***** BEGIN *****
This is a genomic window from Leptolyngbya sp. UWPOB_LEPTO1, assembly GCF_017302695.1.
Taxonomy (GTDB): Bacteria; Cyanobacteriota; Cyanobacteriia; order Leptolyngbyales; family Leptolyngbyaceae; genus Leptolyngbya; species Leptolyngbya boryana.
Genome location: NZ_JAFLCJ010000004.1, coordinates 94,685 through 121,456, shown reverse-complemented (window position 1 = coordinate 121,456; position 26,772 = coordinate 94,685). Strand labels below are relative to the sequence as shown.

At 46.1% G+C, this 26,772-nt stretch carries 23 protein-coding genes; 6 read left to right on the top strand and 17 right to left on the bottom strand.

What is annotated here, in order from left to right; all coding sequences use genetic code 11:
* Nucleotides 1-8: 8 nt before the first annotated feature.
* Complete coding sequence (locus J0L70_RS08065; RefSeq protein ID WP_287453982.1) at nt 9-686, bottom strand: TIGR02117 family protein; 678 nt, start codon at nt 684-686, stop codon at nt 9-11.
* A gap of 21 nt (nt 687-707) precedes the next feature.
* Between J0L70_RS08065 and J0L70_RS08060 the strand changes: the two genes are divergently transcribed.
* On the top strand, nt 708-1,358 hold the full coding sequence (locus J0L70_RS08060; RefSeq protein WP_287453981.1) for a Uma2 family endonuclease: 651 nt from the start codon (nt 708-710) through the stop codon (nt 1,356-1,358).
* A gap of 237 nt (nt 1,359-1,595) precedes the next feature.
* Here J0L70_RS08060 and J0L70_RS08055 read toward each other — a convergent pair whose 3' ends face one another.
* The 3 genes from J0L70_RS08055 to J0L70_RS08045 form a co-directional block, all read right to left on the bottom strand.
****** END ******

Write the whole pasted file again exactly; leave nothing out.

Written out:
This is a genomic window from Leptolyngbya sp. UWPOB_LEPTO1, assembly GCF_017302695.1.
Taxonomy (GTDB): Bacteria; Cyanobacteriota; Cyanobacteriia; order Leptolyngbyales; family Leptolyngbyaceae; genus Leptolyngbya; species Leptolyngbya boryana.
Genome location: NZ_JAFLCJ010000004.1, coordinates 94,685 through 121,456, shown reverse-complemented (window position 1 = coordinate 121,456; position 26,772 = coordinate 94,685). Strand labels below are relative to the sequence as shown.

At 46.1% G+C, this 26,772-nt stretch carries 23 protein-coding genes; 6 read left to right on the top strand and 17 right to left on the bottom strand.

What is annotated here, in order from left to right; all coding sequences use genetic code 11:
* Nucleotides 1-8: 8 nt before the first annotated feature.
* Complete coding sequence (locus J0L70_RS08065; RefSeq protein ID WP_287453982.1) at nt 9-686, bottom strand: TIGR02117 family protein; 678 nt, start codon at nt 684-686, stop codon at nt 9-11.
* A gap of 21 nt (nt 687-707) precedes the next feature.
* Between J0L70_RS08065 and J0L70_RS08060 the strand changes: the two genes are divergently transcribed.
* On the top strand, nt 708-1,358 hold the full coding sequence (locus J0L70_RS08060; RefSeq protein WP_287453981.1) for a Uma2 family endonuclease: 651 nt from the start codon (nt 708-710) through the stop codon (nt 1,356-1,358).
* A gap of 237 nt (nt 1,359-1,595) precedes the next feature.
* Here J0L70_RS08060 and J0L70_RS08055 read toward each other — a convergent pair whose 3' ends face one another.
* The 3 genes from J0L70_RS08055 to J0L70_RS08045 form a co-directional block, all read right to left on the bottom strand.